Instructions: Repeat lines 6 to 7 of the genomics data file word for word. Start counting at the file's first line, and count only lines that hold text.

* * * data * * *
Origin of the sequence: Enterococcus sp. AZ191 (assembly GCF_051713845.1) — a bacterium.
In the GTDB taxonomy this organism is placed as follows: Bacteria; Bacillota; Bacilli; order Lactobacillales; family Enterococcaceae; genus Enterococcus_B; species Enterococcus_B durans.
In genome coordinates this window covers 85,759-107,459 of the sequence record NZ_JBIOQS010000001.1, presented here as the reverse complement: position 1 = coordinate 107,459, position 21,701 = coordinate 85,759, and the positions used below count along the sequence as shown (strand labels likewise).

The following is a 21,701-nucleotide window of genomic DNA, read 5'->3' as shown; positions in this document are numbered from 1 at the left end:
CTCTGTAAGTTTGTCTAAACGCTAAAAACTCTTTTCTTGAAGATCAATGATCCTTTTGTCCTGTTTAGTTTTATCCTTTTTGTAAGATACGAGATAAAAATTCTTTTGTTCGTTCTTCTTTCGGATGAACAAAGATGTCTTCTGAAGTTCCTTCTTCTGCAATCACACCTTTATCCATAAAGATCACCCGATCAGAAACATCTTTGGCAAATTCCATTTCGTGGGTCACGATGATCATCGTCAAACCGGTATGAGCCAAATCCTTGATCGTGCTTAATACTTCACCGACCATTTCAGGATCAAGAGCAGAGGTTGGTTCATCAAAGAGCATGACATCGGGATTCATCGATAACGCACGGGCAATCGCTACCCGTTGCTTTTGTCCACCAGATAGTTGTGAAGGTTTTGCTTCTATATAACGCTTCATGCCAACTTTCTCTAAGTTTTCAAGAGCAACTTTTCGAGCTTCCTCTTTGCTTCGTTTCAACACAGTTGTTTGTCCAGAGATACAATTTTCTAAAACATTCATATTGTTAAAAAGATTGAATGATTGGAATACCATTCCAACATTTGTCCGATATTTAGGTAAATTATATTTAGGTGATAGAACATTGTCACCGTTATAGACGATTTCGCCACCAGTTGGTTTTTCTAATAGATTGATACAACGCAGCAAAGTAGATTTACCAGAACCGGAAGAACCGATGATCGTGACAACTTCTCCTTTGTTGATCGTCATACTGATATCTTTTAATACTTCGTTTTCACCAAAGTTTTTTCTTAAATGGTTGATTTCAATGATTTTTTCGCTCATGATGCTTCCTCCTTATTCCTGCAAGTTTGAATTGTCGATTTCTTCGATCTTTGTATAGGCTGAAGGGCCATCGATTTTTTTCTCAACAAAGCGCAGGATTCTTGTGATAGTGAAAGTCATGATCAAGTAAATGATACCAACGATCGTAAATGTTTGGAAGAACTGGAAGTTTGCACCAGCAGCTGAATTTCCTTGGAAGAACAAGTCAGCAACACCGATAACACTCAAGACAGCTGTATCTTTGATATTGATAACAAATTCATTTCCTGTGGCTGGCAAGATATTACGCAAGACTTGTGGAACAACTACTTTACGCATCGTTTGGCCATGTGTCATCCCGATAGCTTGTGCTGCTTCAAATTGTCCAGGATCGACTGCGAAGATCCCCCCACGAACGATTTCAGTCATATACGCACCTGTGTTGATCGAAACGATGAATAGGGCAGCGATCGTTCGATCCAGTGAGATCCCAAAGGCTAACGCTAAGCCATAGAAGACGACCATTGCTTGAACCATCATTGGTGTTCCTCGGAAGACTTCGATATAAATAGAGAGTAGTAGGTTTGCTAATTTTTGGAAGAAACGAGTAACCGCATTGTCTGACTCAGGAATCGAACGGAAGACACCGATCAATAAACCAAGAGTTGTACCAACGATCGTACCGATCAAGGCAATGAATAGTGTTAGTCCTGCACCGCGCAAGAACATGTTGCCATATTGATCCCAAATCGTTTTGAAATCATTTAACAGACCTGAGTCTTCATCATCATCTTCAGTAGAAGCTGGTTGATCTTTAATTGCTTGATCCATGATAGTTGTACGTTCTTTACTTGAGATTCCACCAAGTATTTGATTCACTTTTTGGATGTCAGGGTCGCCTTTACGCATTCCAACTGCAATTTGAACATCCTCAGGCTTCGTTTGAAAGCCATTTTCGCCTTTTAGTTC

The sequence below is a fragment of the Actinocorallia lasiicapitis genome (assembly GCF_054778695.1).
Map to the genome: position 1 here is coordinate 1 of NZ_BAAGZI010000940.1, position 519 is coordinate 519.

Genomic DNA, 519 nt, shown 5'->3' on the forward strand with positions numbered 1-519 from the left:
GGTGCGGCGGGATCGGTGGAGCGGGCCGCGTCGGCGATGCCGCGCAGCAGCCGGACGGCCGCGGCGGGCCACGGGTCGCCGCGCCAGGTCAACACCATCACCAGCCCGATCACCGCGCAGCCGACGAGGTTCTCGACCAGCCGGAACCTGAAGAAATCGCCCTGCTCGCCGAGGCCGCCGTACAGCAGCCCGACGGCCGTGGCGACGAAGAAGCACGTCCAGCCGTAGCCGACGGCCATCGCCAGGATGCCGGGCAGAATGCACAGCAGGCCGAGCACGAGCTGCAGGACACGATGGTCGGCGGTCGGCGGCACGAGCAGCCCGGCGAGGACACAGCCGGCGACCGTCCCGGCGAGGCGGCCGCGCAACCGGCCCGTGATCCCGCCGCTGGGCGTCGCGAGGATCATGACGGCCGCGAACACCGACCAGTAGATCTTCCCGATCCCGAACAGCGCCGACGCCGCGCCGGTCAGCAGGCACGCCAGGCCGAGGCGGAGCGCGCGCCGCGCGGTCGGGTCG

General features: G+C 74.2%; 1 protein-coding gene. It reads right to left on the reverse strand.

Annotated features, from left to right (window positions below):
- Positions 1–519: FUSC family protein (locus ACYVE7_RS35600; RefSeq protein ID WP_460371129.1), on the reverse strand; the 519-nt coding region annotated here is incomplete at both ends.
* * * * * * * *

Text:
The sequence below is a fragment of the Actinocorallia lasiicapitis genome (assembly GCF_054778695.1).
Map to the genome: position 1 here is coordinate 1 of NZ_BAAGZI010000940.1, position 519 is coordinate 519.